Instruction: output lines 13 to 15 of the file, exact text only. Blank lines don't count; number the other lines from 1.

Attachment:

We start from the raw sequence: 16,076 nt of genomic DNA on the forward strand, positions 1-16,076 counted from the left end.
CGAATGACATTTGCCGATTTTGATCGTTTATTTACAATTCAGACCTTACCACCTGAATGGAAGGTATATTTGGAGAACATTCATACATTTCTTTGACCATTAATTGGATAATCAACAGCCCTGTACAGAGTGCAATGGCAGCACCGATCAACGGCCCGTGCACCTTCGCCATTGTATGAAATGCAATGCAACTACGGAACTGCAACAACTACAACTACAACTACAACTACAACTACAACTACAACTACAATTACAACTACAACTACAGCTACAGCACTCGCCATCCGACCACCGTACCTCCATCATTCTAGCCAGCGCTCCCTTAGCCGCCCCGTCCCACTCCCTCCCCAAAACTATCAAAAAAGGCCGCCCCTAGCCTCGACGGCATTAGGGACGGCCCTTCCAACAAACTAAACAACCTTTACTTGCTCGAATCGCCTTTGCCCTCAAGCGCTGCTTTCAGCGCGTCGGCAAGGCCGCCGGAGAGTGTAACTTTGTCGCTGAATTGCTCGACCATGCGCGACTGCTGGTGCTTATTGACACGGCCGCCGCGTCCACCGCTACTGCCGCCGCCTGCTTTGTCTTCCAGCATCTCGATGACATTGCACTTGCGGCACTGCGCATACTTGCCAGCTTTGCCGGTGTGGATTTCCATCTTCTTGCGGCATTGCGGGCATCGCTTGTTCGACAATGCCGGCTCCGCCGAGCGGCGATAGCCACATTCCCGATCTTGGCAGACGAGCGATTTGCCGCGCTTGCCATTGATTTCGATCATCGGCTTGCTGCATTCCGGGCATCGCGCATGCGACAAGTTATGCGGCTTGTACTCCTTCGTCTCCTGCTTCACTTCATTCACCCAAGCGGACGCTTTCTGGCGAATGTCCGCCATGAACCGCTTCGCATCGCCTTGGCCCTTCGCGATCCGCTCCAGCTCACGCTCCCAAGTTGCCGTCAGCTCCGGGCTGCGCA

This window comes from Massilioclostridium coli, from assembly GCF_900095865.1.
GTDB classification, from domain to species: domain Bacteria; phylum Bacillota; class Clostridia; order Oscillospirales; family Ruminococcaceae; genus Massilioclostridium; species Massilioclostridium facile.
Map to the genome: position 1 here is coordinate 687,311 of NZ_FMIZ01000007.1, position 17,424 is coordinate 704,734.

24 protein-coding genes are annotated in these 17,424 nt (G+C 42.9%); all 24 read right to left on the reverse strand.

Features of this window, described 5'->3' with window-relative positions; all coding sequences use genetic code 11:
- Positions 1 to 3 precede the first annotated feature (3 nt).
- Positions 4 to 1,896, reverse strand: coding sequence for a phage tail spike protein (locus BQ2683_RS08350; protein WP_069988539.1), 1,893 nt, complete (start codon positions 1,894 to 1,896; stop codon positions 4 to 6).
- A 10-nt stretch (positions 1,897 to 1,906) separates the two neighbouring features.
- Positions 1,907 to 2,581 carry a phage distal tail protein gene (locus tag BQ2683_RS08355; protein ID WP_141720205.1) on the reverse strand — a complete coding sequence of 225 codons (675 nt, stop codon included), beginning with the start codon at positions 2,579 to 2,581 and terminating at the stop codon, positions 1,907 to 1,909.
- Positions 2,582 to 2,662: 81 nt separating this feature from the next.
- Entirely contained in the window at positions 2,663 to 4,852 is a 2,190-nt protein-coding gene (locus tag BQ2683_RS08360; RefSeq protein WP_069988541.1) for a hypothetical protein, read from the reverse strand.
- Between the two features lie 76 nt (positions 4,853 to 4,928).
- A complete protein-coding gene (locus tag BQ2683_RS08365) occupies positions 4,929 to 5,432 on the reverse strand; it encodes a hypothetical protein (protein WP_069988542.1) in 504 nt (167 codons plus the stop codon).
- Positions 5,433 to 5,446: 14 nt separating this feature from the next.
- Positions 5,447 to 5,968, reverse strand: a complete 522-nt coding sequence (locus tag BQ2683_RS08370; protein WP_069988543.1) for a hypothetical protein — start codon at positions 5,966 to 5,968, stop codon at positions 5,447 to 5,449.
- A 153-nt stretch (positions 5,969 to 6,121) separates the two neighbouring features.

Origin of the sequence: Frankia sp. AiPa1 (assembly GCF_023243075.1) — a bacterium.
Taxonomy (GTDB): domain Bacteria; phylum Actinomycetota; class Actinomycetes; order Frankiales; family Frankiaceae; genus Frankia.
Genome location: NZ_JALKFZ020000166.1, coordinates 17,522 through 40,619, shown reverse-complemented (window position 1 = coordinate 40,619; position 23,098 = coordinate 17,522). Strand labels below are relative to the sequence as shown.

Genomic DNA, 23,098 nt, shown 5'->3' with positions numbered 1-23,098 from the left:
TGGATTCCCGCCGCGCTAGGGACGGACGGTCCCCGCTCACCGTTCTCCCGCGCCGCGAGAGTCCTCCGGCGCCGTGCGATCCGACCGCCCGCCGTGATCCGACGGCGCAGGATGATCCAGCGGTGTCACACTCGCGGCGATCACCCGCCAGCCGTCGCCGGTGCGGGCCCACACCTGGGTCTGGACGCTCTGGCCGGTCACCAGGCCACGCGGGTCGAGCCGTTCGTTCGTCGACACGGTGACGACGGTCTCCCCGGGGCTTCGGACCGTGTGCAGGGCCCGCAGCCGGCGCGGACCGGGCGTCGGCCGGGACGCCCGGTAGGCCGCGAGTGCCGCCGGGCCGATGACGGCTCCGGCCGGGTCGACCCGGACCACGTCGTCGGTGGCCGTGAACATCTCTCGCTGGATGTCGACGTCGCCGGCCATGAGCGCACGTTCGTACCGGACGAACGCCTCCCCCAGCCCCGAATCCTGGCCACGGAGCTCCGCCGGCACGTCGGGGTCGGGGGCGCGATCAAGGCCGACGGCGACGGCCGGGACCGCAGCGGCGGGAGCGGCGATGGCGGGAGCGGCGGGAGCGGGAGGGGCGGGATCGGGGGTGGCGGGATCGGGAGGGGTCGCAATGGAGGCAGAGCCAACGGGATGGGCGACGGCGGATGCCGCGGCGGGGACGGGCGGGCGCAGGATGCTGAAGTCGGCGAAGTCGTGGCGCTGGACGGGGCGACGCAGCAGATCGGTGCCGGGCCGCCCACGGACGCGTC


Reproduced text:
- Entirely contained in the window at positions 2,663 to 4,852 is a 2,190-nt protein-coding gene (locus tag BQ2683_RS08360; RefSeq protein WP_069988541.1) for a hypothetical protein, read from the reverse strand.
- Between the two features lie 76 nt (positions 4,853 to 4,928).
- A complete protein-coding gene (locus tag BQ2683_RS08365) occupies positions 4,929 to 5,432 on the reverse strand; it encodes a hypothetical protein (protein WP_069988542.1) in 504 nt (167 codons plus the stop codon).